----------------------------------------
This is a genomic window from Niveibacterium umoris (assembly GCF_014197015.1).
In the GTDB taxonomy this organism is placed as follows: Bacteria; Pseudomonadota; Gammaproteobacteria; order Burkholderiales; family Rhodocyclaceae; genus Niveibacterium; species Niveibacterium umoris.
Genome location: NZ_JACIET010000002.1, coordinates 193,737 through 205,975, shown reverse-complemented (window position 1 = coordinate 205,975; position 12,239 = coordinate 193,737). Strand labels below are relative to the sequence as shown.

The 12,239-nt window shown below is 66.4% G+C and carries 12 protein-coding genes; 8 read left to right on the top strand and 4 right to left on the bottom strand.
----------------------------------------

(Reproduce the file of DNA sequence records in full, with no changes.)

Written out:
This is a genomic window from Niveibacterium umoris (assembly GCF_014197015.1).
In the GTDB taxonomy this organism is placed as follows: Bacteria; Pseudomonadota; Gammaproteobacteria; order Burkholderiales; family Rhodocyclaceae; genus Niveibacterium; species Niveibacterium umoris.
Genome location: NZ_JACIET010000002.1, coordinates 193,737 through 205,975, shown reverse-complemented (window position 1 = coordinate 205,975; position 12,239 = coordinate 193,737). Strand labels below are relative to the sequence as shown.

The 12,239-nt window shown below is 66.4% G+C and carries 12 protein-coding genes; 8 read left to right on the top strand and 4 right to left on the bottom strand.